An eye-opening book on clinging to life in Burma

In November, 2010, Aung San Suu Kyi was freed from prison in Burma after many years incarceration. She is the hope of the people of Burma, who have been without freedom for most of a generation.

Burmese Lessons

Burmese Lessons

By Karen Connelly

Vintage Canada

In November, 2010, Aung San Suu Kyi was freed from prison in Burma after many years incarceration. She is the hope of the people of Burma, who have been without freedom for most of a generation.

What is happening in Burma?

This true story seems a timely read, and it was written by a Calgary raised Canadian woman, who has won literary prizes.

It’s really about Burma and the constant battle the people wage against a military government of the worst kind. It is also a juicy love story.

Karen Connelly went to Burma in the 1990s, to speak with people about their fight for freedom. Burmese journalists are imprisoned for any anti-government writing, and she felt like a crusader who could make a difference by telling the world the inside story.

She found a country where the universities are shut down; where someone entering hospital is obliged to bring bandages and blankets; and where HIV and AIDs are as close as a blood transfusion.

People of all ages have been fighting this regime, since the 1980’s.

The young ones have grown old in the fight, the older ones wonder if they will live long enough to enjoy freedom. The Buddist Sangha (the monks) had been treated with respect, but they too joined the revolution, and many have died in prison.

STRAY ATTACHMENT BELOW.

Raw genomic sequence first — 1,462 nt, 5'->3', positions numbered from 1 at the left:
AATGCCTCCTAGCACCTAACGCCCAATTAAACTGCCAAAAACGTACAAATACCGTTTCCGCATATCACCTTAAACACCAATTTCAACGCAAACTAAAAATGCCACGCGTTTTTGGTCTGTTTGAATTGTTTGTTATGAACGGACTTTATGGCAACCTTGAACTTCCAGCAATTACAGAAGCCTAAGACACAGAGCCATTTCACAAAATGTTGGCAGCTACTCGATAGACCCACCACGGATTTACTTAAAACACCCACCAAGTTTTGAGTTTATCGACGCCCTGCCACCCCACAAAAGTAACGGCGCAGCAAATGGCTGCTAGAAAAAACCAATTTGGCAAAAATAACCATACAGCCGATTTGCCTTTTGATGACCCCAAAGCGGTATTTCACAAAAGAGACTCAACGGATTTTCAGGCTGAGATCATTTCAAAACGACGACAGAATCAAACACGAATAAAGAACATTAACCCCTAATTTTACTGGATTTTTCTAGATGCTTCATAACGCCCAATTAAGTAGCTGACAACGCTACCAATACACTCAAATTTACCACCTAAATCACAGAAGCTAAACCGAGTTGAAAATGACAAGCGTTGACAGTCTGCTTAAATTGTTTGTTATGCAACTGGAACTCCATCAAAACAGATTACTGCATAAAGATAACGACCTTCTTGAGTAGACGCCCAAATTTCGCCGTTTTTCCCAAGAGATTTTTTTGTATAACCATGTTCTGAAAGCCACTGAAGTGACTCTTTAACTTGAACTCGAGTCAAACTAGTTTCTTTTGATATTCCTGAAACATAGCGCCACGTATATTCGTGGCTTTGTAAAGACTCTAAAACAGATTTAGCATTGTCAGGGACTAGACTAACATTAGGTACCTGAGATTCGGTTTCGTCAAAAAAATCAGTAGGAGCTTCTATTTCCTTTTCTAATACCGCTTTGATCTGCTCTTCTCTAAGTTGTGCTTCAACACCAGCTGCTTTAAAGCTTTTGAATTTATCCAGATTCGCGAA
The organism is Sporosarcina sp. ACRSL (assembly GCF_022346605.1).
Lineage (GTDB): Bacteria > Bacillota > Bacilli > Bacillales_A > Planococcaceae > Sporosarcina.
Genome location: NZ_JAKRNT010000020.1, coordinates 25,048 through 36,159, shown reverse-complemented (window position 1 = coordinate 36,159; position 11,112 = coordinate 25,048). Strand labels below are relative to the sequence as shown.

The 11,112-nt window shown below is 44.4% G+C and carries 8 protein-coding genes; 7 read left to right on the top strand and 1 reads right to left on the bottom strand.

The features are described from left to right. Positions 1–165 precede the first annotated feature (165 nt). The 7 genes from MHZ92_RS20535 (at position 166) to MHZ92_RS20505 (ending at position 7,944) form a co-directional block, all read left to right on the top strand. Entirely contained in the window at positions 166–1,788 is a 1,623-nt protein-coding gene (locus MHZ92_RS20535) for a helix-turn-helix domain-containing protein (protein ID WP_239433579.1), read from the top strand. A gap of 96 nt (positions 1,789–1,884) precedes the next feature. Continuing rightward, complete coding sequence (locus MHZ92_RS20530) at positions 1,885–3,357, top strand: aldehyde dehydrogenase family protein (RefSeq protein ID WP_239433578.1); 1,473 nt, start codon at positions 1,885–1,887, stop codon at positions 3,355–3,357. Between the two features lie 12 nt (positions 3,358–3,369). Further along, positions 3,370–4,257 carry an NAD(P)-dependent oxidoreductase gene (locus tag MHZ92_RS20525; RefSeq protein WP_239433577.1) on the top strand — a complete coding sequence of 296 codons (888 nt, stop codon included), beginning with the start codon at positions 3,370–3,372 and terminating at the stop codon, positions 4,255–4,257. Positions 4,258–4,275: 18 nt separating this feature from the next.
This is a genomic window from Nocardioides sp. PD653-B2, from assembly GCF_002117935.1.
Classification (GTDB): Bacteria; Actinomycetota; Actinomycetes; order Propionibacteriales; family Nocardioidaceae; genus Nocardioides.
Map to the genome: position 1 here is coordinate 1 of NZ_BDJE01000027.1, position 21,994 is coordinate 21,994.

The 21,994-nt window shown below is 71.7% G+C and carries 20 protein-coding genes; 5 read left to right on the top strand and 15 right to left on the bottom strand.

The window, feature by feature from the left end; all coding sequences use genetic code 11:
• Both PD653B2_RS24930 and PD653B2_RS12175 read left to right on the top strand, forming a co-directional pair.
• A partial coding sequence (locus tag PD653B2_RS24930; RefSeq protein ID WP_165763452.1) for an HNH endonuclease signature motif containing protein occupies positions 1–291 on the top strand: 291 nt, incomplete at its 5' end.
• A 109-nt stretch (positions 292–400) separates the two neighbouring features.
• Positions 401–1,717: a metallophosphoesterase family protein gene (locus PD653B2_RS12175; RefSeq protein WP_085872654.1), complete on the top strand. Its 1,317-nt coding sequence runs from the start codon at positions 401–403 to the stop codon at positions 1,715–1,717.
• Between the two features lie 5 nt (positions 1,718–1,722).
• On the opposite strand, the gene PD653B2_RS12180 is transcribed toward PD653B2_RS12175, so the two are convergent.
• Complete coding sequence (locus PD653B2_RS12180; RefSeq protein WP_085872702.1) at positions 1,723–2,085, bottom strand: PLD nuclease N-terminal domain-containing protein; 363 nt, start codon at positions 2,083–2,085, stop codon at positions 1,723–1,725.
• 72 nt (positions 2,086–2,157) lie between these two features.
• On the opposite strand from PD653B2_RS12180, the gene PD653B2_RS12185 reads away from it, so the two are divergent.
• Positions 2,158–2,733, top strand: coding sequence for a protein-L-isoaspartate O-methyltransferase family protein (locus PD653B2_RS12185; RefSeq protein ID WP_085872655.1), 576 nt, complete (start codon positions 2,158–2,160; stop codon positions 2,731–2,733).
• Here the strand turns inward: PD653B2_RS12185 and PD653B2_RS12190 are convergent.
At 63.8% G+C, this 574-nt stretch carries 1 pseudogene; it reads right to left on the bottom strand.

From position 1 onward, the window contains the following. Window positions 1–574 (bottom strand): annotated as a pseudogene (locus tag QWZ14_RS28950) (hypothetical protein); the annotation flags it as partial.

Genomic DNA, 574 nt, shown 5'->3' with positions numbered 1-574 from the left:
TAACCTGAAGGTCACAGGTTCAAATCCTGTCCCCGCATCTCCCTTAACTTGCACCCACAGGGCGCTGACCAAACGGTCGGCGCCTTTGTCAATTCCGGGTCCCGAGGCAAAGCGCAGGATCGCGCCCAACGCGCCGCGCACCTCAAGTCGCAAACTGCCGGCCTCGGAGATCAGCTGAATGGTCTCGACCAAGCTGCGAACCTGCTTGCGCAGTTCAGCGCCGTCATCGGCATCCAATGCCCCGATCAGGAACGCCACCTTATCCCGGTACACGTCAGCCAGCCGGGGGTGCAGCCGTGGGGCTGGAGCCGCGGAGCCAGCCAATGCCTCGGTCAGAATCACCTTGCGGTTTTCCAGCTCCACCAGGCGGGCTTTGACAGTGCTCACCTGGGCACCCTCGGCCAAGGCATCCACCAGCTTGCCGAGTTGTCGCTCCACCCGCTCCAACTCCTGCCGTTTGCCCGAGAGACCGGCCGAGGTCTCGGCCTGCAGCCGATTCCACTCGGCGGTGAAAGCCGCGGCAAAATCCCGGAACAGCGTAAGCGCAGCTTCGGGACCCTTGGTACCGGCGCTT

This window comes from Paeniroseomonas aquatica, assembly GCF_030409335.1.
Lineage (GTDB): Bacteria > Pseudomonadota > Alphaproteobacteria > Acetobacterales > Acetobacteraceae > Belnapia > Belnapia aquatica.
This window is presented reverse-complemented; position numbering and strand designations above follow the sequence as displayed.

The author meets “Maung,” who is a leader in the revolutionary forces. He is a handsome charismatic leader and they soon form an intense relationship. Maung is busy with meetings, all over the country and their love must survive in passionate reunions.

They and others trek to a “jungle camp” on the Thai border.

Here soldiers of the revolution rest, and those leaders who are in danger from the government live in relative safety.

The life in the jungle camp, though safer, is extremely difficult with no sanitation or health care. Karen is a pretty adventuresome eater but draws the line at monkey. Best not to ask what’s on the menu.

The camp is made up of people who have lost everything because they have spoken out against injustice.

Many have been imprisoned and tortured. When this author interviews them they talk about family and friends; the family life that has been lost.

The things we take for granted, like hot water and clean drinking water, a doctor to see your sick child, these are not available to them.

In one scene, a large village of bamboo huts has been set fire by the military.

A grandmother, who managed to save the children, is devastated. They had so few keepsakes, and no one could save the photo album. Their record of family past is gone. Of all losses this hurts so much. She howled at the injustice and in our hearts we howl too.

This is a love story for Burma and for a brave man who is part of the battle. A beautiful inside look through Western eyes.

Peggy Freeman is a freelance writer living in Red Deer.